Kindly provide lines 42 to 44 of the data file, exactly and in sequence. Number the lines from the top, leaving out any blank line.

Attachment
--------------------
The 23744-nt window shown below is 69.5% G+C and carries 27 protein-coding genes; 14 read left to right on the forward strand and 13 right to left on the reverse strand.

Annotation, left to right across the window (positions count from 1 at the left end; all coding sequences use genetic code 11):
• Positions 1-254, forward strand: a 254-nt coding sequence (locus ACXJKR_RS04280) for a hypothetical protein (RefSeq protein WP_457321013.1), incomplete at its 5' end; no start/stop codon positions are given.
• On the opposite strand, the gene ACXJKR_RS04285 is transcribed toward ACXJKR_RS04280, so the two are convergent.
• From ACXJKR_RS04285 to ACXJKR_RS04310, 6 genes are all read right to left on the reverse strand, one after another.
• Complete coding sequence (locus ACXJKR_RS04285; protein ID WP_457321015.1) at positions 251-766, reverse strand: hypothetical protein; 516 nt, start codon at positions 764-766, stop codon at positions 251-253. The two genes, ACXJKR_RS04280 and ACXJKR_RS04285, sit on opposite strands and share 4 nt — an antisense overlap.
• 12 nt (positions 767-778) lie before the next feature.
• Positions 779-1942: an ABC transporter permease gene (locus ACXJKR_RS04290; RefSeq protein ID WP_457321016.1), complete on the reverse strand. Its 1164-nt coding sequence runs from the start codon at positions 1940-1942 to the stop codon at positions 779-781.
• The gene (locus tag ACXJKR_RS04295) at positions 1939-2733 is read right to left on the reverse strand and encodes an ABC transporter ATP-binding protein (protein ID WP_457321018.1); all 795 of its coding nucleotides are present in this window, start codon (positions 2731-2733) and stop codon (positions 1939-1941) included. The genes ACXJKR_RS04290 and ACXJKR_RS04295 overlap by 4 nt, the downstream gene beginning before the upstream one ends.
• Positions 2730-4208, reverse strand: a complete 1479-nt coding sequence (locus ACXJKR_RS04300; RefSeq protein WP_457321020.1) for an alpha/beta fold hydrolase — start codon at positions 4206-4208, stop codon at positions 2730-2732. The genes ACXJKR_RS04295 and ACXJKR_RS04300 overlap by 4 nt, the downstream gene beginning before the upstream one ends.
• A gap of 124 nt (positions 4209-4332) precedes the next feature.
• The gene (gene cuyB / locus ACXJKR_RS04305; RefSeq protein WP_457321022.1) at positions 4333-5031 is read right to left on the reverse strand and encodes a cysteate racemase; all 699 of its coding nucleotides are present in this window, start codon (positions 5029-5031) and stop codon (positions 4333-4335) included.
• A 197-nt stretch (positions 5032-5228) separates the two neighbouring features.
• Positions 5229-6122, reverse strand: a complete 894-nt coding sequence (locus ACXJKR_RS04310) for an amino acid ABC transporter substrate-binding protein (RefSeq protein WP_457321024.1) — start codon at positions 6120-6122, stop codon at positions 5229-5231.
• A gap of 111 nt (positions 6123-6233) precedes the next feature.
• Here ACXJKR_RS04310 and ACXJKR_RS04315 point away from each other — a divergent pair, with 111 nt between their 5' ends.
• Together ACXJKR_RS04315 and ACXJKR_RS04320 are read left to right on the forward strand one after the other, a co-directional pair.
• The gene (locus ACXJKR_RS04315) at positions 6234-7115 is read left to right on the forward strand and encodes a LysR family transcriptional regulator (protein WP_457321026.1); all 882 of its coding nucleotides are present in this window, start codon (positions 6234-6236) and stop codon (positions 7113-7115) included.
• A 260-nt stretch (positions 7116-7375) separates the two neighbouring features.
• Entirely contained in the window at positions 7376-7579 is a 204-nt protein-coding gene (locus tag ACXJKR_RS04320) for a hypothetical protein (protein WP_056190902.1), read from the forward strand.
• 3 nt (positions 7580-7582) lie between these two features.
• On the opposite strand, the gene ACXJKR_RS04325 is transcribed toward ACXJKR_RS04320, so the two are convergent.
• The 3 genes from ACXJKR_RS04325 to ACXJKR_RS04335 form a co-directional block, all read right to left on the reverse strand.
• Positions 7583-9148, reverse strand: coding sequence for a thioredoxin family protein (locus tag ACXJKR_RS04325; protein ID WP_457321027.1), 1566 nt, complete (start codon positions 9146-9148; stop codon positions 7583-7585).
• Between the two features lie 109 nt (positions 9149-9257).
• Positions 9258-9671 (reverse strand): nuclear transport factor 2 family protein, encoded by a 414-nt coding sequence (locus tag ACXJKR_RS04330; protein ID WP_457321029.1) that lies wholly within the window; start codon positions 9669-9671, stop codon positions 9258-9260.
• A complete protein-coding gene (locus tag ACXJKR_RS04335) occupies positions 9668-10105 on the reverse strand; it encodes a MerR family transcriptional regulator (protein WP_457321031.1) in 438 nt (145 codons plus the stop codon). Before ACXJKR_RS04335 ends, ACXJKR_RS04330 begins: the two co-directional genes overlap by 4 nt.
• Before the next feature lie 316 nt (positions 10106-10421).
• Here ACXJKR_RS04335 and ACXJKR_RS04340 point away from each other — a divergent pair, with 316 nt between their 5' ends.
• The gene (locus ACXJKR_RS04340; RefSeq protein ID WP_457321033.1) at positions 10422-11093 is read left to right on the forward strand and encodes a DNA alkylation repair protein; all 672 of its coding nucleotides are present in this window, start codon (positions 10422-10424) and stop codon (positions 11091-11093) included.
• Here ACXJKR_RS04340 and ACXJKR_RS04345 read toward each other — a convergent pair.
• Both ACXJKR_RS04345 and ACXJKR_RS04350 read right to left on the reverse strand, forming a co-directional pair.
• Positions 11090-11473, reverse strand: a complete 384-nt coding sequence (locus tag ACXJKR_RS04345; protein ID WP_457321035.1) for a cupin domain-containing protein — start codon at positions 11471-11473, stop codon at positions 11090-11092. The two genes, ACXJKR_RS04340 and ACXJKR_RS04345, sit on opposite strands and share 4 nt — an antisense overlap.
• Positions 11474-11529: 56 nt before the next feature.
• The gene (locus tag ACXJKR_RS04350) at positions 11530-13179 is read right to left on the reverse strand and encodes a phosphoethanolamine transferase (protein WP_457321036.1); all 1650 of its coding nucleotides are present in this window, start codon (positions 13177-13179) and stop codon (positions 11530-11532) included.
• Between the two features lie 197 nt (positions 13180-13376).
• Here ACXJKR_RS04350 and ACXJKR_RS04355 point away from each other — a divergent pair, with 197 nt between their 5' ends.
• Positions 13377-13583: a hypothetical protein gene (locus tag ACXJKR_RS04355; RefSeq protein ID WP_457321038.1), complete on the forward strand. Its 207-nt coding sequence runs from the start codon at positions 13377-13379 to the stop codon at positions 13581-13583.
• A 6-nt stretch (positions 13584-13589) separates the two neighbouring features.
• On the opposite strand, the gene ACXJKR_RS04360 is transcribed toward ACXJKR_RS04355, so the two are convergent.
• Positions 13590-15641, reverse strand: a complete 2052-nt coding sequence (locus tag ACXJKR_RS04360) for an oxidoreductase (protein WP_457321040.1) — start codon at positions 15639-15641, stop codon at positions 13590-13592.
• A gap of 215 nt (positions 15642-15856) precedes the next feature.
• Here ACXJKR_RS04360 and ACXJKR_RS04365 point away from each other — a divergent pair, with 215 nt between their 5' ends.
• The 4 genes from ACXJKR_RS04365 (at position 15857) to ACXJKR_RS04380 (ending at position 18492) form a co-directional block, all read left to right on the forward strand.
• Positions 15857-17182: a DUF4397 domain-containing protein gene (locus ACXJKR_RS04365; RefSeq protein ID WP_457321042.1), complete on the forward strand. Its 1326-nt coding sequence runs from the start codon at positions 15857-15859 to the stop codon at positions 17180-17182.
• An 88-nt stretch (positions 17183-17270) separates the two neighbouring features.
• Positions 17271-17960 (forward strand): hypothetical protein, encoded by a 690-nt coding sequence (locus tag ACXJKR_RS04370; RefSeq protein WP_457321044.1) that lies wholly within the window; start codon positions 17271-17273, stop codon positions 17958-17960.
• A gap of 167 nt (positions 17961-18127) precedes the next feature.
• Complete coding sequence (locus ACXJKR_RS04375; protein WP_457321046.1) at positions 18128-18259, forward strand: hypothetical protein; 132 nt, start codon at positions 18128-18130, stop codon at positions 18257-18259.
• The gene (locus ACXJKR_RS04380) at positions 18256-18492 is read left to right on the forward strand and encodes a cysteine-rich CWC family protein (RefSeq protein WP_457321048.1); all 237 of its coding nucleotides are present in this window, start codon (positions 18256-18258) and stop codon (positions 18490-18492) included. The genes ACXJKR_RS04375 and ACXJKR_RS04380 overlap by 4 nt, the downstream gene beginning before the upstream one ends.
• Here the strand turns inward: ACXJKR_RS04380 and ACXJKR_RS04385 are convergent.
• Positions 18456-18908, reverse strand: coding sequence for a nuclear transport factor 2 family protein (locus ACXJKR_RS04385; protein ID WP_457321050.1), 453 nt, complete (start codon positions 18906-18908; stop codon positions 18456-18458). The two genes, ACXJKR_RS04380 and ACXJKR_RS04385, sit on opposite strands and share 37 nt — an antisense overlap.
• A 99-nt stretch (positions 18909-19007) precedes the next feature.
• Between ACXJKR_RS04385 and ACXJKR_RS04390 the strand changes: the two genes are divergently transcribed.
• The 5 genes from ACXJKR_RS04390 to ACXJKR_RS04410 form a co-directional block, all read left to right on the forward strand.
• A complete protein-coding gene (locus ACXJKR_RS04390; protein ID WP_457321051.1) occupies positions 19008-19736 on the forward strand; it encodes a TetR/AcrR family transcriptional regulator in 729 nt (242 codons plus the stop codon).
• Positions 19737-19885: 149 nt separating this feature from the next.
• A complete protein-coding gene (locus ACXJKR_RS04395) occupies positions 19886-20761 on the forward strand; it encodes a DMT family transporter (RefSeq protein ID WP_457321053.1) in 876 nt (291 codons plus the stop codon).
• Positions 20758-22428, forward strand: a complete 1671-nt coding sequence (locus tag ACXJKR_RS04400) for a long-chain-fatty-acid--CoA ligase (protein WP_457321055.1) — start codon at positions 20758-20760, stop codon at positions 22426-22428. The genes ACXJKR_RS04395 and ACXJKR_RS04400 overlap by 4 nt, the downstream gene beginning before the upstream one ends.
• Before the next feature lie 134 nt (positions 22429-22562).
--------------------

• A gap of 215 nt (positions 15642-15856) precedes the next feature.
• Here ACXJKR_RS04360 and ACXJKR_RS04365 point away from each other — a divergent pair, with 215 nt between their 5' ends.
• The 4 genes from ACXJKR_RS04365 (at position 15857) to ACXJKR_RS04380 (ending at position 18492) form a co-directional block, all read left to right on the forward strand.